Following Mexico's defeat in the war, most of the former Alta California territory was ceded on 2 February 1848 to the United States, under the terms of the Treaty of Guadalupe Hidalgo.
Unlike the New Mexico segment of the boundary, which depended partly on unknown geography, "in order to preclude all difficulty in tracing upon the ground the limit separating Upper from Lower California", a straight line was drawn from the mouth of the Gila to one marine league south of the southernmost point of the port of San Diego, slightly north of the previous Mexican provincial boundary at Playas de Rosarito.

José Joaquín de Arrillaga

Governor José Joaquín de ArrillagaJ.J. de Arrillaga
Diego de Borica died on August 19, 1800 and Arrillaga again was appointed Governor of Las Californias until 1804.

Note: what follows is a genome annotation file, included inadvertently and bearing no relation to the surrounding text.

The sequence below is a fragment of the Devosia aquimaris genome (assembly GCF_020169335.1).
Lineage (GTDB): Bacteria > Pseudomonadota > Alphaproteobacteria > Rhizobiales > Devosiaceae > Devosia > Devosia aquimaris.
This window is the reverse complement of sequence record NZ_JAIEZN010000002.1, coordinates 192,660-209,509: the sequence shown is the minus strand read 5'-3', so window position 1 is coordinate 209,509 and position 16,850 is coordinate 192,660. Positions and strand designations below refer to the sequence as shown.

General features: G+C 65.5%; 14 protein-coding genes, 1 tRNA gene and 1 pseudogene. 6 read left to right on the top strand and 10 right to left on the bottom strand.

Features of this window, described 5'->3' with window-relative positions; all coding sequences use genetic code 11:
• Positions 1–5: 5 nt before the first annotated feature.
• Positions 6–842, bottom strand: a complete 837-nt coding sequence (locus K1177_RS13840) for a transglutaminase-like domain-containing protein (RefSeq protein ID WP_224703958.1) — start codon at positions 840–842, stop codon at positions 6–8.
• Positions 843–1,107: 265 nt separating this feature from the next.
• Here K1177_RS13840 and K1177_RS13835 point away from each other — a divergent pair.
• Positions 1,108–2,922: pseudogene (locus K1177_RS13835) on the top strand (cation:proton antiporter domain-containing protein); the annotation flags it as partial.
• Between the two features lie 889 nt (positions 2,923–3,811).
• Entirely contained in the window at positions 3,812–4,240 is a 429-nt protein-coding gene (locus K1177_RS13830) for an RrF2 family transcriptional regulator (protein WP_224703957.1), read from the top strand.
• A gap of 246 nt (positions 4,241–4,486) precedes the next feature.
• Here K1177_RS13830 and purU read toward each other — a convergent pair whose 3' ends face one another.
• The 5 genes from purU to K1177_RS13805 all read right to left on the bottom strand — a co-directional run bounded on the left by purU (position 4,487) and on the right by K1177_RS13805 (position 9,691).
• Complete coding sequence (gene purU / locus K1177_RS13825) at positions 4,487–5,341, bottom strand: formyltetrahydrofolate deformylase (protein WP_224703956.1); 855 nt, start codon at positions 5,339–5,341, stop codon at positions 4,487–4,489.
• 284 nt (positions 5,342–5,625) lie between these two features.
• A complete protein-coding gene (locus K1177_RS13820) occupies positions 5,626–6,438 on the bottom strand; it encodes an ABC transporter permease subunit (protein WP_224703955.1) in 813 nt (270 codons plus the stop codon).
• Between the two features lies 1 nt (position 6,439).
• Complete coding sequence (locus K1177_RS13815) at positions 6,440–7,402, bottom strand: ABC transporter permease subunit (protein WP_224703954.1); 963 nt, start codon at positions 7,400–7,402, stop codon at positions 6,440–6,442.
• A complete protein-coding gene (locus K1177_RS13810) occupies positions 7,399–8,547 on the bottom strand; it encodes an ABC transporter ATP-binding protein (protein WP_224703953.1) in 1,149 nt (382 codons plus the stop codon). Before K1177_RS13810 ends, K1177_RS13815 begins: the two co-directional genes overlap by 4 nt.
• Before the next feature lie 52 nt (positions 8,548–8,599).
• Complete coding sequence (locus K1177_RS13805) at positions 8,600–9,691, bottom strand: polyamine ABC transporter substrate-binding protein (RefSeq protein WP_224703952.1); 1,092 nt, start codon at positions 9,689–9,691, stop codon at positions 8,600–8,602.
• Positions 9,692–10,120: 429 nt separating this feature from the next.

Juan Bautista de Anza

De Anza ExpeditionAnza Expeditionde Anza
Expansion came through exploration and colonization expeditions led by Portolá (1769), his successor Pedro Fages (1770), Juan Bautista de Anza (1774–76), the Franciscan missionaries and others.
The primary legacy is the Juan Bautista de Anza National Historic Trail in California and Arizona, administered by the US National Park Service, for hiking and driving the route of his expedition exploring Las Californias In the San Fernando Valley the trail crosses the Upper Las Virgenes Canyon Open Space Preserve, and in the San Gabriel Valley the trail is in the Puente Hills just north of Whittier, California.

José de Gálvez, 1st Marquess of Sonora

José de GálvezJosé GalvezJosé de Gálvez y Gallardo